Justia Washington Supreme Court Opinion SummariesArticles Posted in Native American Law
In re Dependency of J.M.W.
The Washington Supreme Court exercised discretionary interlocutory review in this case primarily to decide whether the Washington Indian Child Welfare Act (WICWA) required the State to take active efforts to prevent the breakup of J.M.W.’s family before taking him into emergency foster care. Consistent with the plain text and purpose of WICWA, the Supreme Court concluded that it did. The Court also concluded the trial court was required to make a finding on the record at the interim shelter care hearing that J.M.W.’s out of home placement was necessary to prevent imminent physical damage or harm. The matter was remanded back to the trial court for further proceedings. View "In re Dependency of J.M.W." on Justia Law
In re Dependency of G.J.A.
At issue in this case was whether the Department of Children, Youth, and Families (Department) met its burden under the Washington State Indian Child Welfare Act (WICWA) to provide active efforts to reunify C.A. with her children. After review, the Washington Supreme Court held the Department failed to provide active efforts when it provided untimely referrals and only passively engaged with C.A. from January through June 2019. The Supreme Court also held that the dependency court impermissibly applied the futility doctrine when it speculated that even had the Department acted more diligently, C.A. would not have been responsive. Therefore, the dependency court’s finding that the Department satisfied the active efforts requirement from January through June 2019 was reversed. The matter was remanded and the dependency court directed to order the Department to provide active efforts in accordance with the Court's opinion before the court proceeds to hear the filed termination of parental rights petitions. View "In re Dependency of G.J.A." on Justia Law
Washington v. Towessnute
On May 15, 1915, the State of Washington charged Alec Towessnute, a Yakama tribal member, with multiple fishing crimes. These criminal charges stemmed from the fact that he was fishing in the usual and accustomed waters of the Yakama tribe the day before without a state-issued fishing license using an unpermitted fishing hook. The parties stipulated that the United States had entered into a treaty with the Yakama Nation on June 9, 1855 (ratified by the United States Senate on March 8, 1859), and that the area where Mr. Towessnute fished “has been used and enjoyed by said Indians during the fishing season of each and every year since said treaty was made; that said fishing place has from time immemorial been used and enjoyed by said Indians and their ancestors and known by the Indian name of ‘Top-tut’.” Mr. Towessnute objected to the charges. Relying on the stipulation, he explained that Benton County had no jurisdiction over the matter because he had committed no crime by exercising his treaty fishing rights. The trial court judge agreed: on June 10, 1915, Benton County Superior Court entered a final judgment in the matter, dismissing all the charges against Mr. Towessnute. The 1916 Washington Supreme Court reversed, mandating that the criminal charges be reinstated, overruling Mr. Towessnute’s objections. In 2015, the descendants of Mr. Towessnute sought vacation of any record of conviction against Mr. Towessnute. Given that such a conviction could not be proved by the record, the trial court declined to take any action. Under the Rules of Appellate Procedure (RAP) 1.2(c), the 2021 Washington Supreme Court acted to waive any of the RAP “to serve the ends of justice.” The mandate issued by the Washington Supreme Court in 1916 was recalled and any conviction existing then or now against Mr. Towessnute was vacated. View "Washington v. Towessnute" on Justia Law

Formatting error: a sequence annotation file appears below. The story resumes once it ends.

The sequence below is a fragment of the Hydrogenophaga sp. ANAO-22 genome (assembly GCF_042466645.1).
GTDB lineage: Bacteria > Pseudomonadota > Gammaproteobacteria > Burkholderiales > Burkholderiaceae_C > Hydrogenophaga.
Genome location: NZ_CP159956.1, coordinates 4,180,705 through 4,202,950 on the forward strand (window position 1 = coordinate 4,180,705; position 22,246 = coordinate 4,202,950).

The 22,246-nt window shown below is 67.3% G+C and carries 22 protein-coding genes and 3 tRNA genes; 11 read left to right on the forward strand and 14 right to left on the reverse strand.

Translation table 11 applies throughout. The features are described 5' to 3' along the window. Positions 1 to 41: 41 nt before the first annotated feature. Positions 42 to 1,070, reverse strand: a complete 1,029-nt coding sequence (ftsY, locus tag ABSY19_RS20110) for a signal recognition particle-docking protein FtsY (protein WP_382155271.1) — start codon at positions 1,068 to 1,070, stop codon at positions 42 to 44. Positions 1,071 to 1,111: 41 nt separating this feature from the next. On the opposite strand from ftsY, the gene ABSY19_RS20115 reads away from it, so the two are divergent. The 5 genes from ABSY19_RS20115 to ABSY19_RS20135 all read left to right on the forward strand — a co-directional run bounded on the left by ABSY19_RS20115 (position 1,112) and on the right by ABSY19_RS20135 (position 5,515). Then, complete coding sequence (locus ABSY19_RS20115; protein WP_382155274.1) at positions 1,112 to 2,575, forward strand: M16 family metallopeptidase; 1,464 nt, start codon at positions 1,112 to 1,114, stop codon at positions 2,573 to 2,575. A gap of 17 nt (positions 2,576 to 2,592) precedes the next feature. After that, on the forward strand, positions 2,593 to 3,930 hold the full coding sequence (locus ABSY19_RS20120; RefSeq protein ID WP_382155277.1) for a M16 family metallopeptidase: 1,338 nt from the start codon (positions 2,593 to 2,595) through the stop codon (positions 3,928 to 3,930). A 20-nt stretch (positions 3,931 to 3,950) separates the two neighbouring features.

In re Dependency of A.L.K., L.R.C.K.-S., D.B.C.K.-S.
Two of L.K.’s three children were Indian children for the purposes of federal Indian Child Welfare Act of 1978 (ICWA) and Washington State Indian Child Welfare Act (WICWA). L.K. claimed the State Department of Children, Youth, and Families (Department) removed her children without making "active efforts" to keep the family together as was required under the two laws. The Court of Appeals did not address this issue but, instead, sua sponte found that under the invited error doctrine, L.K. was precluded from raising this issue on appeal, holding that because L.K. repeatedly contended she did not need services, she could not now claim on appeal that the Department did not provide her sufficient services under ICWA and WICWA. It did not reach the issue of whether the Department provided active efforts. The Washington Supreme Court reversed appellate court's holding regarding "invited error." With respect to "active efforts," the Supreme Court found the Department did not engage in the statutorily required active efforts to prevent the breakup of an Indian family. Accordingly, the dispositional order continuing L.R.C.K.-S. and D.B.C.K.-S.’s foster care placement was vacated. The matter was remanded for immediate return of these two children to their mother, unless the trial court finds returning the children put them in “substantial and immediate danger or threat of such danger.” The finding of dependency was unaffected. View "In re Dependency of A.L.K., L.R.C.K.-S., D.B.C.K.-S." on Justia Law